In 1993, New Zealand produced about 2,000 tons of tamarillos on 200 hectares of land, exporting them to the United States. However, by 2020, the production decreased to 150 tons due to the discovery of the tomato potato psyllid (TPP) in 2006. This led to a decline in volume from 800 tons valued at $3.5 million to 250 tons worth $1.3 million. In 2021, growers sold 414 tons through domestic wholesalers, amounting to $3.1 million, and exported 8 tons to the USA valued at $0.02 million, using marketing channels developed for kiwifruit exports to Japan and Europe.

The tamarillo thrives in higher elevations of Malaysia, the Philippines, Ethiopia, and Puerto Rico. However, in hot tropical lowlands, it yields only small fruits, with fruit setting occurring infrequently.

Before 1967, the fruit was known as the ‘tree tomato’, but the New Zealand Tree Tomato Promotions Council renamed it the ‘tamarillo’ to distinguish it from garden tomatoes and enhance its exotic appeal. However, the name ‘tamarillo’ isn’t universally adopted, with different regions assigning it different names.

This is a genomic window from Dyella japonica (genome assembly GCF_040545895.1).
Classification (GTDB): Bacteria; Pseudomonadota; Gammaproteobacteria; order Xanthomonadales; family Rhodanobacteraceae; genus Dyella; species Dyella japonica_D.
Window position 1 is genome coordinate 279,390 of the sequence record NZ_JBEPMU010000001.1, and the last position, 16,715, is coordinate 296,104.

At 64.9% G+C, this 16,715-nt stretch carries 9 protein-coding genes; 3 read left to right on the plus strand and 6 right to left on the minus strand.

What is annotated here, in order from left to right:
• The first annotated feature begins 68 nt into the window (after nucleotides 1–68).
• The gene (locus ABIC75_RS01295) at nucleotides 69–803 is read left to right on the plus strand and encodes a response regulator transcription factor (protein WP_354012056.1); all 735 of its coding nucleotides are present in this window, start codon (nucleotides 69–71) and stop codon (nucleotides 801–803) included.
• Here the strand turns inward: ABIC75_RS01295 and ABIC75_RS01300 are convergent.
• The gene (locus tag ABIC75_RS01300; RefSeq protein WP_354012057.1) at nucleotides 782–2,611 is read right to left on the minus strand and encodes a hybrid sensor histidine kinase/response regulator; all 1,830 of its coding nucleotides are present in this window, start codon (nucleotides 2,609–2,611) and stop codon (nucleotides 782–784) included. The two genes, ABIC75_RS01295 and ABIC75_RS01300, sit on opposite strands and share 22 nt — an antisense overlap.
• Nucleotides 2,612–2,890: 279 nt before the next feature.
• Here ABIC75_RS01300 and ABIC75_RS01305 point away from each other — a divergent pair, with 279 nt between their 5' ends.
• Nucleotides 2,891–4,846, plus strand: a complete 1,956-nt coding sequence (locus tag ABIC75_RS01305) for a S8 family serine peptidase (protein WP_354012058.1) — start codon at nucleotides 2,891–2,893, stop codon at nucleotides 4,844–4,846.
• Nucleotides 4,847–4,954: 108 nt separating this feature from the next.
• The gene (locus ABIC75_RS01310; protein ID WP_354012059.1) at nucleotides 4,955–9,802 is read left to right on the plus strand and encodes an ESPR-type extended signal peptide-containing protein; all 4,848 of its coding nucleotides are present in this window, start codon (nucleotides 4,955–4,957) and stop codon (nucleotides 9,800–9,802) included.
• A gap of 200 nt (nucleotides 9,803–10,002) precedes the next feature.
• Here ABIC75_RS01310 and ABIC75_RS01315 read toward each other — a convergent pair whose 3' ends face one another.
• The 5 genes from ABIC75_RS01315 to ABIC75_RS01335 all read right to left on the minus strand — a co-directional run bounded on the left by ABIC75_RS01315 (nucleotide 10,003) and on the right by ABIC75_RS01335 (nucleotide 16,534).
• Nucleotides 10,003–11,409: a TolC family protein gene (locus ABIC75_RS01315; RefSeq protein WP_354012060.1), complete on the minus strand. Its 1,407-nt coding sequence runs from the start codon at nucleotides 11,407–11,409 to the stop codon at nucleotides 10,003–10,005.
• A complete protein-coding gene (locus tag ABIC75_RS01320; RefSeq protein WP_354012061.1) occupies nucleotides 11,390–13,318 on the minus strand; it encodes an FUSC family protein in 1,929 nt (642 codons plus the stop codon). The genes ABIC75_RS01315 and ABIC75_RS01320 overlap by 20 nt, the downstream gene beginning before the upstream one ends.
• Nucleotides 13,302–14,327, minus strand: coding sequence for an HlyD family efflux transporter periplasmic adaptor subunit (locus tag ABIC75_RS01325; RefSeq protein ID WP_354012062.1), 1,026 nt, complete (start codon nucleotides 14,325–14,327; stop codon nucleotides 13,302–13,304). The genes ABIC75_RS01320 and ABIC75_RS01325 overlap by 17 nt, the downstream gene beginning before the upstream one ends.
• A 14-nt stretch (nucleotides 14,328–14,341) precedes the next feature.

Culinary Uses:

The Tomate de Árbol, with its harmonious blend of sweetness and acidity, offers versatility in culinary applications. Transitioning to its popular uses, it can be incorporated into a wide range of dishes, adding depth and complexity to recipes. Here are some noteworthy culinary uses of the Tree Tomato:

  1. Fresh Consumption:

The most straightforward way to enjoy Tomate de Árbol is by consuming it fresh. Simply cut the fruit in half and scoop out the flesh with a spoon. The sweet and tangy flavour makes it a refreshing snack.

2. Juices and Smoothies:

The fruit’s pulpy consistency and vibrant taste make it an excellent addition to juices and smoothies. Blending Tomate de Árbol with other fruits creates a delicious and nutritious beverage.

3. Salsas and Chutneys: